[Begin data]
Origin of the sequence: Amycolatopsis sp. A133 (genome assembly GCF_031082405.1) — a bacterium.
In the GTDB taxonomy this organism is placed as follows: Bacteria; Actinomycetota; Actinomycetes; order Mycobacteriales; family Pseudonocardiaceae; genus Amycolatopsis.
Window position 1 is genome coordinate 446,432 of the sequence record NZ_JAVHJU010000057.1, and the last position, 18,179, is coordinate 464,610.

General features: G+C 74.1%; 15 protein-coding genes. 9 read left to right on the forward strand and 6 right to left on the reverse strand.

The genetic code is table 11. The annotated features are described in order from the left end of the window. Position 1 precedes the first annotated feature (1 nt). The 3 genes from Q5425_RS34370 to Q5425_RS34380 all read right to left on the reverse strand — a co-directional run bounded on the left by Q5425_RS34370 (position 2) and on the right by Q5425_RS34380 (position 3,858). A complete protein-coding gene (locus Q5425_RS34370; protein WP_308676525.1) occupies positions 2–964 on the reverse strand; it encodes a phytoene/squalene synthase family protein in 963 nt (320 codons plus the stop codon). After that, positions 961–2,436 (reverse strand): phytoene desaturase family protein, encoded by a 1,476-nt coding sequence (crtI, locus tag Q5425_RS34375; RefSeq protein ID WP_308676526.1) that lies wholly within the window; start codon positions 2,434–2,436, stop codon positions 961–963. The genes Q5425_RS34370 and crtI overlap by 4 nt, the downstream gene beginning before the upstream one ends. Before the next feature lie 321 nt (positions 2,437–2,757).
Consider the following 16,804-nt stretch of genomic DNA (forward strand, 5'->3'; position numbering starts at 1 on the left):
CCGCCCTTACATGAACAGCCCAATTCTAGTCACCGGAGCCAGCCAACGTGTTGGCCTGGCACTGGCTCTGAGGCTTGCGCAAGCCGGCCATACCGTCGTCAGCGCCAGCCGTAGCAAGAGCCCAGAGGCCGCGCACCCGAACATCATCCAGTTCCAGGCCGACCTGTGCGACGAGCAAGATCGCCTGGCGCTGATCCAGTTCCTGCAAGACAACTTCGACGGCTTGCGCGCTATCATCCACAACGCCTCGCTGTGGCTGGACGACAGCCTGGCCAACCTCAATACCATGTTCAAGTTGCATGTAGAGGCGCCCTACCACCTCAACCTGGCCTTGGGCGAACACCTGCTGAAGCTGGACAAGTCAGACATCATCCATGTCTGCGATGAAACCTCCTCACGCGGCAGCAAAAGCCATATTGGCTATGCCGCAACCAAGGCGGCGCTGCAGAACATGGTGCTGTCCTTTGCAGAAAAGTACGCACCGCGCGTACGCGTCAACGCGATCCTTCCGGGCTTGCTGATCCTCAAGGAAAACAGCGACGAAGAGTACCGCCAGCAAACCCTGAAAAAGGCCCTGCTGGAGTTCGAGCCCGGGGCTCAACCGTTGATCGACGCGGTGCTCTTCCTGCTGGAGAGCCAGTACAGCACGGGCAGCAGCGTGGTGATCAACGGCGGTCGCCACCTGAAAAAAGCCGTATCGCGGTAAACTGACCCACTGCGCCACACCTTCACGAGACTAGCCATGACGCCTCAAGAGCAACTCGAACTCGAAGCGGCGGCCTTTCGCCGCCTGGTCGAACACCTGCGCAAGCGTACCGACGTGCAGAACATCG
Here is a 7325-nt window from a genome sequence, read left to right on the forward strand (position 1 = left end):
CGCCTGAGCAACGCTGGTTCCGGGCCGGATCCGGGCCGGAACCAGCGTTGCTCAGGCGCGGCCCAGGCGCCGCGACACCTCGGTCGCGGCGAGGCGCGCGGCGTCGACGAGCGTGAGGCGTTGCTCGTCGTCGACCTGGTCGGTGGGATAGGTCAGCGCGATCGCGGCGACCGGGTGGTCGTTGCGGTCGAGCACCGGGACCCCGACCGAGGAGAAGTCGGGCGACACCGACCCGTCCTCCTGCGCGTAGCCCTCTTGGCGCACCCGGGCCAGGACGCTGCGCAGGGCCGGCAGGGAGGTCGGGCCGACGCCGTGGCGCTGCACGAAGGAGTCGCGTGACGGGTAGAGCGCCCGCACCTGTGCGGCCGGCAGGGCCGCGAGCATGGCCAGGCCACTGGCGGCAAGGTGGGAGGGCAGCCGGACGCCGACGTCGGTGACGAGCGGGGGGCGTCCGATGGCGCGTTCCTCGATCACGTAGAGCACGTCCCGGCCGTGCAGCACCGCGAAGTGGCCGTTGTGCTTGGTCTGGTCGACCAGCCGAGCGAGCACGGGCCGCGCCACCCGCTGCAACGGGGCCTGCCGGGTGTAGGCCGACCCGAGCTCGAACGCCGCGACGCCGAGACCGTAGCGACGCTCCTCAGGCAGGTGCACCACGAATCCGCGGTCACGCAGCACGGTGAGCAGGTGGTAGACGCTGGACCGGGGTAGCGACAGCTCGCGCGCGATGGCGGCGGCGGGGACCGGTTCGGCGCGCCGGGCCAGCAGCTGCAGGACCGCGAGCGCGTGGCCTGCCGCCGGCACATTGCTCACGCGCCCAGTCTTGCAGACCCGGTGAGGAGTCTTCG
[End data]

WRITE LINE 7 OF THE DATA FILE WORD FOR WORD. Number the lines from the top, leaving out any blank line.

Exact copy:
CCGCCCTTACATGAACAGCCCAATTCTAGTCACCGGAGCCAGCCAACGTGTTGGCCTGGCACTGGCTCTGAGGCTTGCGCAAGCCGGCCATACCGTCGTCAGCGCCAGCCGTAGCAAGAGCCCAGAGGCCGCGCACCCGAACATCATCCAGTTCCAGGCCGACCTGTGCGACGAGCAAGATCGCCTGGCGCTGATCCAGTTCCTGCAAGACAACTTCGACGGCTTGCGCGCTATCATCCACAACGCCTCGCTGTGGCTGGACGACAGCCTGGCCAACCTCAATACCATGTTCAAGTTGCATGTAGAGGCGCCCTACCACCTCAACCTGGCCTTGGGCGAACACCTGCTGAAGCTGGACAAGTCAGACATCATCCATGTCTGCGATGAAACCTCCTCACGCGGCAGCAAAAGCCATATTGGCTATGCCGCAACCAAGGCGGCGCTGCAGAACATGGTGCTGTCCTTTGCAGAAAAGTACGCACCGCGCGTACGCGTCAACGCGATCCTTCCGGGCTTGCTGATCCTCAAGGAAAACAGCGACGAAGAGTACCGCCAGCAAACCCTGAAAAAGGCCCTGCTGGAGTTCGAGCCCGGGGCTCAACCGTTGATCGACGCGGTGCTCTTCCTGCTGGAGAGCCAGTACAGCACGGGCAGCAGCGTGGTGATCAACGGCGGTCGCCACCTGAAAAAAGCCGTATCGCGGTAAACTGACCCACTGCGCCACACCTTCACGAGACTAGCCATGACGCCTCAAGAGCAACTCGAACTCGAAGCGGCGGCCTTTCGCCGCCTGGTCGAACACCTGCGCAAGCGTACCGACGTGCAGAACATCG